After_Cover_for_Kindle

In After, the first book in the series, the story follows a murder mystery plot. Josie Ford is murdered and the story moves towards finding out who killed her and why.

 

The_Holiday_Cover_for_Kindle

In The Holiday, the second book in the series, the story follows a mystery suspense plot. Kieran Moore is killed and his grandson, Toby, is abducted. The identity of the killers is known to the reader at the time of the murder, and the story moves towards finding out Toby’s fate and whether the criminals will be caught or not.

What are you looking for when you’re reading a crime novel?

Did I get anywhere near the mark?

Thanks for dropping by, Peter

 

Mid-year review

In January I set out my goals for the year and invited you to do the same in The rule of three.

With June coming to a close, it’s a good time to conduct a mid-year review to check on progress.

The first of my big three is to increase the volume of my published body of work.

The three actions in my plan to achieve that goal are:

  1. Complete writing The Holiday, the second book in the Inspector West series
    • I’m working on the second edit, with publication planned for late July/early August
  2. Write According to Luke, a novel for young adult readers
    • Replaced with the Living Alone series for men living on their own.
      • After She’s Gone (Published this month)
      • Cooking 4 One (Publication planned for July)
  3. Continue writing Sharing the journey.
    • Blog posted every week – there has to be another book hidden in that material.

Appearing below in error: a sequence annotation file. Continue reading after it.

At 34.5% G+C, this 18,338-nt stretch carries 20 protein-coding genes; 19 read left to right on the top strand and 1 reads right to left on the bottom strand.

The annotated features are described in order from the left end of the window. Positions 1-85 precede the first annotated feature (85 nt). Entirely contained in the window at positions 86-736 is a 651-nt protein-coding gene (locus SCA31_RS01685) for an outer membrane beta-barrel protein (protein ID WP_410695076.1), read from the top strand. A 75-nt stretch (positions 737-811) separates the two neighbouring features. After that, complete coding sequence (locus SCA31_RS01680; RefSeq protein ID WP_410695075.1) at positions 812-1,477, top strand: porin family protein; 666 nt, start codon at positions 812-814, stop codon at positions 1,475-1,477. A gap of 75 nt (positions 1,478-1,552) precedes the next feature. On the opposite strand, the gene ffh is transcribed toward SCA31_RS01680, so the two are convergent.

The second of my big three is to engage with my readers.

The three actions in my plan to achieve that goal are:

  1. Blog on my author’s page on Goodreads
    • I’ve linked this blog to my author’s page on both Amazon and Goodreads
  2. Post regular updates to my Facebook and Google+ author pages
    • My postings on my Facebook author’s page cannot be called regular
    • I’ve linked this blog to my Google+ author page
    • I’ve created an author’s page on Smashwords.com
    • I’ve created an author’s page on the AuthorsDen.com
  3. Encourage readers of Sharing the journey to leave comments and ask questions
    • I’ve regularly invited you to share but it seems you’re a bashful lot – apart from the spammers!

The third of my big three is to improve the level of my physical wellbeing.

The three actions in my plan to achieve that goal are:

  1. Regular meditation
    • Daily meditation
  2. Regular exercise
    • Room for improvement on this one
  3. Regular sleeping pattern
    • Getting around 7 hours most nights.

In summary, apart from the exercise bit, I seem to on track for meeting my goals.

Progress score

 

So, did you set yourself some goals for 2014?

How are you doing?

Thanks for dropping by, Peter

Writing from the heart

On Saturday, 22 March 2014, I participated in the Writing from the heart workshop offered by Nancy Aronie at the New York Open Center.

This was a writing workshop with a difference. We were asked to write two pieces in response to a prompt. We spent twenty minutes writing the first piece and then shared it with the group. Then we had a break for lunch. After lunch we spent ten minutes writing the second piece before sharing.